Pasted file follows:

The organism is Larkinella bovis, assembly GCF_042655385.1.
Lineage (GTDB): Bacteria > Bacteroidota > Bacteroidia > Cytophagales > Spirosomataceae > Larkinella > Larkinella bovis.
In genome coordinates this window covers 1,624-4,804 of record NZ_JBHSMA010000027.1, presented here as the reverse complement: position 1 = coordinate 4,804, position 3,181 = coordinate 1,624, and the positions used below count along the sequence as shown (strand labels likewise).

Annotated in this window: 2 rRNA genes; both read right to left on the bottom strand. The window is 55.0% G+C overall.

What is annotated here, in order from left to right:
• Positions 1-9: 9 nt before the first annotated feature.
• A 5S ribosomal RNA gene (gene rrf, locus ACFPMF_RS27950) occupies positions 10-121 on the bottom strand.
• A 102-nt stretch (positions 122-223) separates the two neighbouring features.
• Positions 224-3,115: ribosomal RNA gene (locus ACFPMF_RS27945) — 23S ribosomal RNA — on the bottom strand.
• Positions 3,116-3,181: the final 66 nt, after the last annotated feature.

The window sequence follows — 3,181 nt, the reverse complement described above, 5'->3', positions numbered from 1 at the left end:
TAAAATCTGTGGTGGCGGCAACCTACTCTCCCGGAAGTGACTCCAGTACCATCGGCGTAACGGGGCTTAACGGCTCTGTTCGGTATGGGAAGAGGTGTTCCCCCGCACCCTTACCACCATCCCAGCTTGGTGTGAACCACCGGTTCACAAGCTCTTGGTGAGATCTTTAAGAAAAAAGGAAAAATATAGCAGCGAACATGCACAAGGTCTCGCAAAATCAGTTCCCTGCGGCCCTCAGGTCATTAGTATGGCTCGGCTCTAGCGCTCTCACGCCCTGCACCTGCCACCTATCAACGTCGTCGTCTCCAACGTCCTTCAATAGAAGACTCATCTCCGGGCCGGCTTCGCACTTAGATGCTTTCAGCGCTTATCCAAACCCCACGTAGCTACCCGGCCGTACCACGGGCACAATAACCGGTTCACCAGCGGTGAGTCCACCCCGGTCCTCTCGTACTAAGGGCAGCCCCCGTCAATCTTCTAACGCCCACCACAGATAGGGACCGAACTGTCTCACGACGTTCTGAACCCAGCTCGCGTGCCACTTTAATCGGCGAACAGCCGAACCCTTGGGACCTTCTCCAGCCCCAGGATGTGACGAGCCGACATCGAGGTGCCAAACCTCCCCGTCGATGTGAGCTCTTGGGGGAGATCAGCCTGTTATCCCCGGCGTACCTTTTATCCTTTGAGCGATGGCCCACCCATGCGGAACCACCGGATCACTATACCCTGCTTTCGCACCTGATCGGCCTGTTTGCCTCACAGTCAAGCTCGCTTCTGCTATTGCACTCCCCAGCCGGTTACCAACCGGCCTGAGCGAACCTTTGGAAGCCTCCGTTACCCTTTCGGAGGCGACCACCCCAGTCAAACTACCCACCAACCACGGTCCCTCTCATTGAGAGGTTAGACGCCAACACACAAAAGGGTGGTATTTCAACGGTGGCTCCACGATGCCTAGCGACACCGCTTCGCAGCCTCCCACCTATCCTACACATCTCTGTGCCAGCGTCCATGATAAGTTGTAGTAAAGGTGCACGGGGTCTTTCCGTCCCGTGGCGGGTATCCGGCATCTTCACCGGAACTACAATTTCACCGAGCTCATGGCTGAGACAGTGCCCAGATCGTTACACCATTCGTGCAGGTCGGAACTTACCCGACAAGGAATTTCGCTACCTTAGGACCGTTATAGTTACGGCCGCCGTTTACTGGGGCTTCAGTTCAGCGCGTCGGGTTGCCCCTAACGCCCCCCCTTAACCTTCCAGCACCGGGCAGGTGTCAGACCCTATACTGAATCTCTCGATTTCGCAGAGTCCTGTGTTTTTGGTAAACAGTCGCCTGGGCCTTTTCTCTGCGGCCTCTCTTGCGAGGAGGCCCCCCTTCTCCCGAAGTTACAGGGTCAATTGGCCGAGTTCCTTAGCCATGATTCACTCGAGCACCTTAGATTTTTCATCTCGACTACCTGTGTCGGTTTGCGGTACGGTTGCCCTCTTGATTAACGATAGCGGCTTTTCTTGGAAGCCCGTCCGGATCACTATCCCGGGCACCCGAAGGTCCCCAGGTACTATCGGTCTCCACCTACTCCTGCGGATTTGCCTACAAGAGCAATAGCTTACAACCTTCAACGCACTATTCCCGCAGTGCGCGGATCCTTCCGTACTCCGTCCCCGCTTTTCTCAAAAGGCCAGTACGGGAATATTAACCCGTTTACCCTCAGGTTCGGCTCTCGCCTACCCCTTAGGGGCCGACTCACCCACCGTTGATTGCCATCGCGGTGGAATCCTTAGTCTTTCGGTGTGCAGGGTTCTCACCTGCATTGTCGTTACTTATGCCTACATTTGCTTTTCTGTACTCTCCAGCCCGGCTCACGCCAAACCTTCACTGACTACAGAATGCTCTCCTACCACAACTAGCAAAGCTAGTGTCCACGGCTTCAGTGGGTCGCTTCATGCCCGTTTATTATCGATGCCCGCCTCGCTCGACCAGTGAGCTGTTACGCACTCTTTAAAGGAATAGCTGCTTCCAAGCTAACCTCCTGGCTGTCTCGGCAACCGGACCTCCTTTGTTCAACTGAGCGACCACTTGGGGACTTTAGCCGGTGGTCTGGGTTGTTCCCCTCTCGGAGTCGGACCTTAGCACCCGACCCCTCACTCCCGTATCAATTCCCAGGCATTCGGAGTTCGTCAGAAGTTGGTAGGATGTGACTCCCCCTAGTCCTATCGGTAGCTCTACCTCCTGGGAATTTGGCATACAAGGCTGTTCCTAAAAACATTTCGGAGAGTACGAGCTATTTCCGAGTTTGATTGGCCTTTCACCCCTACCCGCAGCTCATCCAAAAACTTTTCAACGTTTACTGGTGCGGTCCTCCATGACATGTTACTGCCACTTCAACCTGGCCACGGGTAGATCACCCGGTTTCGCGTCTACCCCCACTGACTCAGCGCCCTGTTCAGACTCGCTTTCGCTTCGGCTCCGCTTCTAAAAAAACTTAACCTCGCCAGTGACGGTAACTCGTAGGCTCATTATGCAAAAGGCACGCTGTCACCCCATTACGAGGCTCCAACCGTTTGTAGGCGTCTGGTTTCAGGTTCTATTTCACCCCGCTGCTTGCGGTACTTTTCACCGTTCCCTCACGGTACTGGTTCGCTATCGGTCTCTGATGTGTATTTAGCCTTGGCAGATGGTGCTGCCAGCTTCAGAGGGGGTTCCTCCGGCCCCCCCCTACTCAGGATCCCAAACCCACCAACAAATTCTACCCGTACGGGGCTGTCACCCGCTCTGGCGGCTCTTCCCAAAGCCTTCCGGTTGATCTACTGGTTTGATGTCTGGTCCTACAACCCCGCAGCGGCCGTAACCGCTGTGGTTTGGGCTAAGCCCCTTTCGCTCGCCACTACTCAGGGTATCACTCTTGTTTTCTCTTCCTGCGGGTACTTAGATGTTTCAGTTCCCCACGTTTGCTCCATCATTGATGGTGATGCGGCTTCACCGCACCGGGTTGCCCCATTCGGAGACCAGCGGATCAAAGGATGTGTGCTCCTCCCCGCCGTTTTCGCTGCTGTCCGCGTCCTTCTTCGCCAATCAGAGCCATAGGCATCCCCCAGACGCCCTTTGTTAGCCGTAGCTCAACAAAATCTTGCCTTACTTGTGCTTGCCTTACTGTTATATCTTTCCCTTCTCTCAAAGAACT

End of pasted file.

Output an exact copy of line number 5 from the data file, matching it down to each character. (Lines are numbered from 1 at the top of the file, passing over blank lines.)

What is annotated here, in order from left to right: